Diving is a very relaxed process in Jordan. Two dives and lunch on board were the order of the day, and there seemed to be no need to rush to get ready.
The Russians were to go first, and we couldn’t believe how long it took them to kit up and get into the water. Weren’t they as keen as us to dive? After almost an hour, it was our turn to kit up – done very efficiently and safely, but quickly.
After all that basking in the sun while waiting, the 23° water made me gasp slightly, but it was clear and calm.
Yazan had told me that it was always like this, and that there were never any strong currents either. Water temperatures range from 20° in winter to around 29° in summer.
DESCENDING TO THE TOP of the reef at 10m, I soon forgot the cold water as I immersed myself in the beauty of the reef and its marine life. So close to shore,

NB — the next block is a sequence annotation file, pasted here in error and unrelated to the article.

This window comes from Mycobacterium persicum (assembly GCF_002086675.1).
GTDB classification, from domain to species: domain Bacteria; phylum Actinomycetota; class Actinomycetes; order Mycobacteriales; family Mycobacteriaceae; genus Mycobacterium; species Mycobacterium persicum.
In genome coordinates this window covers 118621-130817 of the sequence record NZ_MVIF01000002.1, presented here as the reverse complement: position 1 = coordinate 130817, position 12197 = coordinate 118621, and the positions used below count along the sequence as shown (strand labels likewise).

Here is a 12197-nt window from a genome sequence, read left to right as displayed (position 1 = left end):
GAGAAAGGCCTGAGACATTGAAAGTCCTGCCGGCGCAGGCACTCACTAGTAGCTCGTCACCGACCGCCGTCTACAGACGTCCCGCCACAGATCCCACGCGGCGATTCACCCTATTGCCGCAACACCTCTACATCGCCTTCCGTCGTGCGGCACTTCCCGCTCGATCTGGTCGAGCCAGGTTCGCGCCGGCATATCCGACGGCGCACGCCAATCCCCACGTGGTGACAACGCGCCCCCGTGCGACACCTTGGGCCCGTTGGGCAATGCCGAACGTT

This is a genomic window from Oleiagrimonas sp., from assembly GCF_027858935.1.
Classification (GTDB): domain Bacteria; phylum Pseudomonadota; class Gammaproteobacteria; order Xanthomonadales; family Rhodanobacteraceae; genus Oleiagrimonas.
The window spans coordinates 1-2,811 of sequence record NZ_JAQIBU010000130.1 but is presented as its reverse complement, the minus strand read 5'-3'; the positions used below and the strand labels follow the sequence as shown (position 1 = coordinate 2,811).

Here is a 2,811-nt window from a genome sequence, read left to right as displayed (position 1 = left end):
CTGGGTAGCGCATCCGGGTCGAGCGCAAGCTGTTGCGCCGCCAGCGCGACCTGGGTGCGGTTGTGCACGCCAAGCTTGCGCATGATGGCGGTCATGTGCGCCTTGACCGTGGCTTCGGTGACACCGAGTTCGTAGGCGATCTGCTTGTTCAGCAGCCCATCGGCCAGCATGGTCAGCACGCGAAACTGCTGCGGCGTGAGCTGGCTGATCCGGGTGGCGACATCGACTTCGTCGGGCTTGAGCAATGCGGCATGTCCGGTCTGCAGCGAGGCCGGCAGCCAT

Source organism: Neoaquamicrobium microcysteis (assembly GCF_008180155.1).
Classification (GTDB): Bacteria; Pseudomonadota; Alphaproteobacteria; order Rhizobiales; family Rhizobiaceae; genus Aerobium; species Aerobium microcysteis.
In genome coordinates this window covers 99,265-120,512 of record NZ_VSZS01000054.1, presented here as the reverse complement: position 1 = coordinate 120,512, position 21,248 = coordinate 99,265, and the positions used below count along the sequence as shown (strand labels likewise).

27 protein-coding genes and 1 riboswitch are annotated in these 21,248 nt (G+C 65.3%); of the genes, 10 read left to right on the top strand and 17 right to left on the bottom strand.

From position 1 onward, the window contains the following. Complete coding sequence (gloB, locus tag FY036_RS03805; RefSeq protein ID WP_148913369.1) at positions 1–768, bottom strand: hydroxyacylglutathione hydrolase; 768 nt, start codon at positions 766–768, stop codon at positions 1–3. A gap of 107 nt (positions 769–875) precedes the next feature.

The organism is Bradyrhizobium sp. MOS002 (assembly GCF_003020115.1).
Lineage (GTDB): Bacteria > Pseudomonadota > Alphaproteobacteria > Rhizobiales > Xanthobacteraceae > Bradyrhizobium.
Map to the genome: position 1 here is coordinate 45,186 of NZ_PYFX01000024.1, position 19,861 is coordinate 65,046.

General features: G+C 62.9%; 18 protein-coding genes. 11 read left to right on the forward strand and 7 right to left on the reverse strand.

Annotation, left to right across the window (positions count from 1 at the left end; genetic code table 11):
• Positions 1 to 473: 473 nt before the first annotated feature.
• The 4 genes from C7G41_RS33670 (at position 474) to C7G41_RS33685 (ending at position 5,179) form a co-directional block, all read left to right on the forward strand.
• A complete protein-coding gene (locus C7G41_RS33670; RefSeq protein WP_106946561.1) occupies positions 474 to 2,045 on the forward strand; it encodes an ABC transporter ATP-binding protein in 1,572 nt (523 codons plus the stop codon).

I was both surprised and enchanted to find colourful hard and soft corals of so many different kinds, extending almost to the sea-wall edging the road.
We swam slightly further away from the shore, where the reef gently sloped down until it met the edge of a wall that dropped to 40m. The visibility was around 20m as we swam along the edge of the wall, and the view was so spectacular and colourful that there was no need to go any deeper than around 22m.
Black coral, seafans and sponges vied with large, bright-green plate corals and leather coral. Anemones of different shapes and sizes housed Red Sea and two-band anemonefish by the dozens.
Huge numbers of anthias danced prettily above the reef, their bright orange and pink colours a lovely contrast with the deep blue of the sea.
A single lionfish prowled the edge of the reef, fins splayed, eyeing me warily. Towards the end of the dive, Yazan spotted a reef octopus hiding next to a sea urchin. Watching us warily, the octopus alternated between changing colour and texture until we moved away.